Your debt portfolio: Depending on how the RBI interprets the fiscal situation, as well as inflation, and a rate cut may trigger a rally. Hence, while a duration-driven rally may happen, we believe a steady unravelling corporate growth story and improving credit situation would be a more dependable story, and therefore, income accrual funds could be good bets for the long term.
A combination of duration and income accrual funds is, therefore, the way forward for a 2-3 year debt portfolio.
What’s with the way you invest?
This Budget discussion would not be complete without a mention on why your investments in products such as mutual funds gain more importance now than ever.
If you are already heavily into investing in market-linked instruments such as mutual funds, you may not be too worried by this. But for those largely depending on EPFs for their life savings, the proposal of partial taxation of your EPF may have sounded like a death knell. (Click here to read our blog post for our latest position on this) While we await clarity on the exact taxation (other than the fact that 40 per cent of the lump sum withdrawn would not be taxed) on EPF, we would urge you to take the spate of signals from the Government and the tax authorities on this. (Click here to read our blog post for our latest position on how the Budget impacts your taxes)
One, provident fund rates have declined from double digit rates in the 1990s, and are now, mostly in the range of 8-9 percent. Two, more recently, the rates on these small savings schemes (as well as many other such schemes) have been made more dynamic, with change in interest rates every quarter pegged closely to the gilt rates. That means they will hardly remain fixed in a given year, and can fall in line with rate falls. Three, in the latest budget, to provide parity between NPS and EPF, EPF is also proposed to be taxed partly.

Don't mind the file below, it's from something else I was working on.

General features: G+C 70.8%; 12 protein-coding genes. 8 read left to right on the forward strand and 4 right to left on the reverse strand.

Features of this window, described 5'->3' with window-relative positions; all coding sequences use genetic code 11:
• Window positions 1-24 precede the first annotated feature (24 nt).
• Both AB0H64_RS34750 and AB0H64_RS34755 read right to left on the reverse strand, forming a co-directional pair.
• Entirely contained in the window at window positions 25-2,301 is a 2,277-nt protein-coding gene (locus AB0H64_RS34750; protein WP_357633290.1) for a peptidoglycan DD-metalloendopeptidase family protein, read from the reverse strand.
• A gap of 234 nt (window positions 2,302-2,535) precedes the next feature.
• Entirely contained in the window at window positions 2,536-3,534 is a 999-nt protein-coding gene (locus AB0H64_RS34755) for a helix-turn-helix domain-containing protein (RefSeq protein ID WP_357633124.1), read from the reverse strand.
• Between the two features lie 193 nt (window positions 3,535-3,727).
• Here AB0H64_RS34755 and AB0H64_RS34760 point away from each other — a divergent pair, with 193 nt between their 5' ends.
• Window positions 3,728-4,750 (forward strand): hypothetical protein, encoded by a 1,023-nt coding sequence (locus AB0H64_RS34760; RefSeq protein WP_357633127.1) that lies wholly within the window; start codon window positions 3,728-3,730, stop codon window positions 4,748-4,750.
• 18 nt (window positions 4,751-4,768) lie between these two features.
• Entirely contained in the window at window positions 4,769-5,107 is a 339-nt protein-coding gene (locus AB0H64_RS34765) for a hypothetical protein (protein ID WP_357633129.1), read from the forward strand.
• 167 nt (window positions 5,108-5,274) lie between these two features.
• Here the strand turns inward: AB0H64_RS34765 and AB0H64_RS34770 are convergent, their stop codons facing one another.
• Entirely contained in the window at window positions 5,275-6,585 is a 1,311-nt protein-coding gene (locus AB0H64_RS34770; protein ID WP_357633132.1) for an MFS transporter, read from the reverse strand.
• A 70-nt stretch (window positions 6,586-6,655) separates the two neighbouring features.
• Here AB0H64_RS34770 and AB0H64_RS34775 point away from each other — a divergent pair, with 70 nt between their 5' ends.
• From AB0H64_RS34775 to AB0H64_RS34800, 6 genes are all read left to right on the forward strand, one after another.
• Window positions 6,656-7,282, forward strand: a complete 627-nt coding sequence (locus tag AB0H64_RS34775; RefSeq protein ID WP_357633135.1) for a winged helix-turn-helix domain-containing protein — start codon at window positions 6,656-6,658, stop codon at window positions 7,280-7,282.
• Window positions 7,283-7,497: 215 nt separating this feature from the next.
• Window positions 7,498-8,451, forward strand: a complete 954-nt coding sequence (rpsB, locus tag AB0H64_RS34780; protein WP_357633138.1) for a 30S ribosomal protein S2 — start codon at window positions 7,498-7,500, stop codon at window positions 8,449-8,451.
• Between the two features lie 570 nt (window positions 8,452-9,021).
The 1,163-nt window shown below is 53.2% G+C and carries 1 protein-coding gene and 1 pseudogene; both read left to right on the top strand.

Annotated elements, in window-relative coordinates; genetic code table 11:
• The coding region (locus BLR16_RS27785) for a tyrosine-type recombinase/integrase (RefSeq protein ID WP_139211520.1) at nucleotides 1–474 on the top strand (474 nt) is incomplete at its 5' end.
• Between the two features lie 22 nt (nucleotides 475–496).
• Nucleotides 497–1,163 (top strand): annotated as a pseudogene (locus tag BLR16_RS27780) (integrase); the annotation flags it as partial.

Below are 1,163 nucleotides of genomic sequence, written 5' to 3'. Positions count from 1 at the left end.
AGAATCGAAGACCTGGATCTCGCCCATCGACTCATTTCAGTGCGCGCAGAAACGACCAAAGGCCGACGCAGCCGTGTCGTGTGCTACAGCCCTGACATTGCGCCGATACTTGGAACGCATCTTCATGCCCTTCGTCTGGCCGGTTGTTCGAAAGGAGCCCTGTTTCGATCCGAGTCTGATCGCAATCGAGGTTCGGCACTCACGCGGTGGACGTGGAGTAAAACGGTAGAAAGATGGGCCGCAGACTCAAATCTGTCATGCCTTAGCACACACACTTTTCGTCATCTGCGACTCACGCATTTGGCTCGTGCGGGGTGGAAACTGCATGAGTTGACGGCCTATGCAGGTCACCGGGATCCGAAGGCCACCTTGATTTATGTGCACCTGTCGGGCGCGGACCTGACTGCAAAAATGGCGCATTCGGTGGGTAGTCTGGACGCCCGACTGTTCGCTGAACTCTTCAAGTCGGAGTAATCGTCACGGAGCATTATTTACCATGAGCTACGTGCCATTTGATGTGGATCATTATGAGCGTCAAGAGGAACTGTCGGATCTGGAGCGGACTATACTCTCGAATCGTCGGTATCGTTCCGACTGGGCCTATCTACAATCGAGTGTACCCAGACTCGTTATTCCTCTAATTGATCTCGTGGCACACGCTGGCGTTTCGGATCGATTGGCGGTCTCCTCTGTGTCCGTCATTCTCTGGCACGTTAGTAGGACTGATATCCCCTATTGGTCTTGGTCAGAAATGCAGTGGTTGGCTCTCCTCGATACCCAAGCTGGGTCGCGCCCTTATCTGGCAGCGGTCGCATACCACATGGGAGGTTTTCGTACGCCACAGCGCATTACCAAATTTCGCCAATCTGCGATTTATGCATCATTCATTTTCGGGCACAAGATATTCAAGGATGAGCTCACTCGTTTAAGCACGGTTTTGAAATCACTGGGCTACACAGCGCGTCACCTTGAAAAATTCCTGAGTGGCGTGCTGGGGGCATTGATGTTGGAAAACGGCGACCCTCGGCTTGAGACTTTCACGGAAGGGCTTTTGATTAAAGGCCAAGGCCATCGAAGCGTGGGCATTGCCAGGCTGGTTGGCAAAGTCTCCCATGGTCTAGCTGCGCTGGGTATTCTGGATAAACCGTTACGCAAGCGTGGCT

All these hint at just one message: move to market-linked products. Of course, while the EPF-NPS transition may happen once companies provide the option, for you as an investor, it is important to also look beyond these options into more efficient market-linked options such as mutual funds to deliver tax efficient, superior returns.
For instance, in the same tax domain, an ELSS fund can be effectively used to save tax, with no capital gains tax, thereby helping you build a far superior retirement kitty that can be later moved to safer avenues, closer to retirement. The government is favouring savings in market-linked instruments. While you do that, make sure you pick efficient and superior wealth-building market-linked products.
Talk to your advisor if you wish to know how best you can save outside of the traditional provident fund options to ensure you are left with more money on the table.